Remembering the Weiser


It has been a few days now since I heard about the passing of my friend Lee Weiser. We were UNIS high school friends that became closer on social media. Lee was dealing with complications of diabetes and after seeing what happened to my mother I knew how serious this could be.

Lee, like my mother, complained about inadequate care and what was seemingly a lack of a coherent form of science in dealing with diabetes more generally.

Lee also seemed to be pondering his complicated relationship with his father. I gave him some advice via Facebook and we had an amazing exchange.

This morning I kept wondering why instead of writing to him, knowing that he was in the hospital and struggling, I just didn’t simply pick up the phone and call. I think Lee would have appreciated that, but I didn’t do it. I thought about it, but I didn’t do it.

For some reason, this forced me this morning to think about all the calls I should’ve made, all the people I should’ve gotten to know so much better and didn’t. I see life now as nothing more then shared memories with people that you come to love, or who are willing to share a part of their lives with you.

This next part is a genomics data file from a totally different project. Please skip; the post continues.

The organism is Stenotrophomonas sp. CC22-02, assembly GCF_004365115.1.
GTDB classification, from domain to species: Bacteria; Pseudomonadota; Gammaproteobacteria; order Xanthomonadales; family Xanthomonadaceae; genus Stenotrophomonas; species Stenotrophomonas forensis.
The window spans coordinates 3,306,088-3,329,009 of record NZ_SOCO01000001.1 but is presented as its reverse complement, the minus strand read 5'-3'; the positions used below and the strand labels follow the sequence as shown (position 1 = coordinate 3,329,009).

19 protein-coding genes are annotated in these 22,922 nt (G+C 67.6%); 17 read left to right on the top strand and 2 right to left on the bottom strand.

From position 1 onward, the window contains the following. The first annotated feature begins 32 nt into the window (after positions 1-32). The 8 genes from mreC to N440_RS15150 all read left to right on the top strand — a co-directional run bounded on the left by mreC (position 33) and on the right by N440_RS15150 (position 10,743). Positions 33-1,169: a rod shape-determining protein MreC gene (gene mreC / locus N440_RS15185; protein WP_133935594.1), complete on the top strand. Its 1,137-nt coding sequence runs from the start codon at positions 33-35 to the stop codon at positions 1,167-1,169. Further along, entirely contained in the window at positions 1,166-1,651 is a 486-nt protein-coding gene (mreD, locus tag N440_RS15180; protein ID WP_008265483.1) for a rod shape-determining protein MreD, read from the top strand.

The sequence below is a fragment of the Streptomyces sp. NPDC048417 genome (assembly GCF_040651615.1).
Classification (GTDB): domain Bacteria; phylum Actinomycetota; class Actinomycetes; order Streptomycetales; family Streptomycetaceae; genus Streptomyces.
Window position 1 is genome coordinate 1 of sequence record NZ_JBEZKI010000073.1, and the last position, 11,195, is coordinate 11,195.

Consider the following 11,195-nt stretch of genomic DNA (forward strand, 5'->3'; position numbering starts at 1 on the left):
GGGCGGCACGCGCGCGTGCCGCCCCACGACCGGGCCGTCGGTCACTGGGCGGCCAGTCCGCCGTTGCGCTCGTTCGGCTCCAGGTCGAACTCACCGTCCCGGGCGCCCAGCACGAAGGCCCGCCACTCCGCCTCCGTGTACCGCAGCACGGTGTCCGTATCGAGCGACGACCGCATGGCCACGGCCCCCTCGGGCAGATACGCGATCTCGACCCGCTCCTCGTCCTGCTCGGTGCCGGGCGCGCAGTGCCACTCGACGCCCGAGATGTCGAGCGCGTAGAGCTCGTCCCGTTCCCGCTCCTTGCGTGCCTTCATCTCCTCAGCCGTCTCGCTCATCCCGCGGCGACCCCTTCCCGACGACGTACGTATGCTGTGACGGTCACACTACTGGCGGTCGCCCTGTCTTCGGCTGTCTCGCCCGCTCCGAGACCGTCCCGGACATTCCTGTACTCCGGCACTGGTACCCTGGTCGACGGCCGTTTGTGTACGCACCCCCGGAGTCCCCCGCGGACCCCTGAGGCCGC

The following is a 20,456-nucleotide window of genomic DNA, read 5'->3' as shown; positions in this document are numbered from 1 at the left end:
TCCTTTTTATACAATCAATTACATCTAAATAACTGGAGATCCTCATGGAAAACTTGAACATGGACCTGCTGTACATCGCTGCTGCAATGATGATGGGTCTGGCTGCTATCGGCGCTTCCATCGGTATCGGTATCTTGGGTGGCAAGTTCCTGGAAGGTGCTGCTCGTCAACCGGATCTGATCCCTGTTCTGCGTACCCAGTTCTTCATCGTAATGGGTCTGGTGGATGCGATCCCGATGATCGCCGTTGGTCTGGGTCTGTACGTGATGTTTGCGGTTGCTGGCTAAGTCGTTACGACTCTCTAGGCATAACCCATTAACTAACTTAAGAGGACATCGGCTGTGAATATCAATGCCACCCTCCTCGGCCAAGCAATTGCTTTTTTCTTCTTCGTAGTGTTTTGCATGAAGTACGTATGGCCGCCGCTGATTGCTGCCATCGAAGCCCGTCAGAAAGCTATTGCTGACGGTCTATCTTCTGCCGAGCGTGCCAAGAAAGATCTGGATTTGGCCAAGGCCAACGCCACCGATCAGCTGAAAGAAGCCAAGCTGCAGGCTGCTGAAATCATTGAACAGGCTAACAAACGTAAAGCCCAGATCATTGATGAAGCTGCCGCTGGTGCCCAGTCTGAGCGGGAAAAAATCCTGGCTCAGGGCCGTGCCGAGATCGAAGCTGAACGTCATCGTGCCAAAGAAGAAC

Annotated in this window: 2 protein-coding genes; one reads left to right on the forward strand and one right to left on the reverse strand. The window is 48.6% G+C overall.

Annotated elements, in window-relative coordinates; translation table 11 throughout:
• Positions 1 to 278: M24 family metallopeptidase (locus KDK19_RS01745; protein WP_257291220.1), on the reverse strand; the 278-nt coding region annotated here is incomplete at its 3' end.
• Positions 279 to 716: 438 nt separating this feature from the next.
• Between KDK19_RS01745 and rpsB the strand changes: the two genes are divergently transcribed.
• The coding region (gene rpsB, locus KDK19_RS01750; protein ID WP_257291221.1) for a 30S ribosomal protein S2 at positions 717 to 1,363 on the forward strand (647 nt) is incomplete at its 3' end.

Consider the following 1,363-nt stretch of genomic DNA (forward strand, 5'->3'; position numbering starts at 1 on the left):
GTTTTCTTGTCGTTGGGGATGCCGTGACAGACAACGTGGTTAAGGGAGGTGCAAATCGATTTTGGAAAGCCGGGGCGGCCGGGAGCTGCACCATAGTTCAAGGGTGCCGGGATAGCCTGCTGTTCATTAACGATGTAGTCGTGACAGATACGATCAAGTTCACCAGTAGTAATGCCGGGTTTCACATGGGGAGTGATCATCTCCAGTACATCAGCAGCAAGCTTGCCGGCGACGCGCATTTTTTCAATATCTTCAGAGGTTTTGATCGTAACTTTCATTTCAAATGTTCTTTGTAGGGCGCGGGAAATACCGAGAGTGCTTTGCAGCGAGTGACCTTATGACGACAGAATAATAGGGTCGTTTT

It turns out that life actually has no meaning except the meeting you give to it. Part of that meaning inevitably lies in sharing part of your life with someone and in having someone share part of their life with you.

For all the people we have lost in our lives that we didn’t take the adequate time to know, this is the biggest loss to any of us when they pass on.

It is so sad to think that we have lost three beautiful people from our high school class, Lee Weiser, Michelle Stern, and Christopher Cooper who left us so early. I wish I had gotten to know all of them so much better and shared so many more memories with each one of them. God gave all three of them everything except length of years.

There is a proverb from my part of the world that says a person dies twice: the first time when they pass, and the second time when their name is last spoken. Their names were spoken today and I hope that many of my high school friends will join me in doing the same. For me, their names were spoken in Rabat Morocco. Maybe some of you can take a second also to remember them where ever you maybe in the world right now.

I’m sorry Lee that I didn’t make the call. This was the least I could have done. God bless you from Rabat. God bless you always.

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© Khaled F. Sherif, 2020

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